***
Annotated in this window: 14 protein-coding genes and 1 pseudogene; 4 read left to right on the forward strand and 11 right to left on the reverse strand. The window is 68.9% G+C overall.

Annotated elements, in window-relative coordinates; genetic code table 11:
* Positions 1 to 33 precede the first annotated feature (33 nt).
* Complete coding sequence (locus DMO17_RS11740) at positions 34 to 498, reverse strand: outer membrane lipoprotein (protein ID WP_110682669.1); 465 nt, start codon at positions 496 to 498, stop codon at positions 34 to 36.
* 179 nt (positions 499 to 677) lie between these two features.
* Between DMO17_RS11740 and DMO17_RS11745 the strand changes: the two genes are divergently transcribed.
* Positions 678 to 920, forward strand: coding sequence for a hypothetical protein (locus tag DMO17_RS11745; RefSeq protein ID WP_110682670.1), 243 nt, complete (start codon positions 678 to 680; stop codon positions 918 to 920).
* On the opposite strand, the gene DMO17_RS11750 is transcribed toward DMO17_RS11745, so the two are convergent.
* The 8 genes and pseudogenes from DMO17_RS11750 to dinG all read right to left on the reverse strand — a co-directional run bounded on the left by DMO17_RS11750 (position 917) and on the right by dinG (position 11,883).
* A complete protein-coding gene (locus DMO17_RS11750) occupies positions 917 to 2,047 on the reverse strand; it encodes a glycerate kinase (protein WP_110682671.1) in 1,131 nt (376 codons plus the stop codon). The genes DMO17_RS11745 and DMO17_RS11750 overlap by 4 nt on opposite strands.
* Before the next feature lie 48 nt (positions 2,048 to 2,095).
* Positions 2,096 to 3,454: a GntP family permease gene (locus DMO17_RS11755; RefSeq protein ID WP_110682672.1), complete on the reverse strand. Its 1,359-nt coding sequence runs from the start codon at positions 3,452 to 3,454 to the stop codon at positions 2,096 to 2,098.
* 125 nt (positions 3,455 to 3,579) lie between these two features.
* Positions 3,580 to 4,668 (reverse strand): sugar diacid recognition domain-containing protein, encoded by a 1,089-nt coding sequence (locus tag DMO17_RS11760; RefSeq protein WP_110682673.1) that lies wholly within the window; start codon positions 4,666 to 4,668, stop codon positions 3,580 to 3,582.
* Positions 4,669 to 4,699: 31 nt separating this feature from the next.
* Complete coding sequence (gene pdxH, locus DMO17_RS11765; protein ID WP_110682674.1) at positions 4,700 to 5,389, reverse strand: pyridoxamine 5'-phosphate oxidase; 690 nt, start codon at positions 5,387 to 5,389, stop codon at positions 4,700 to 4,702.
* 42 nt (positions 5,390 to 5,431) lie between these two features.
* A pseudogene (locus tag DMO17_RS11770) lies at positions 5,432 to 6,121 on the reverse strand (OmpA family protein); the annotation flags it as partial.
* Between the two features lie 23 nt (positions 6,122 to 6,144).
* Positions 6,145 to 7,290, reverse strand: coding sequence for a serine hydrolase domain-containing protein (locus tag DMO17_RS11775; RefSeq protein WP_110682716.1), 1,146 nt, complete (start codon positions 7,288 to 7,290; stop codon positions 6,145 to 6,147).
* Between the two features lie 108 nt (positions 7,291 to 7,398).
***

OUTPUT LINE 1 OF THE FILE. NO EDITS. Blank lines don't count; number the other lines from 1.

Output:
Annotated in this window: 14 protein-coding genes and 1 pseudogene; 4 read left to right on the forward strand and 11 right to left on the reverse strand. The window is 68.9% G+C overall.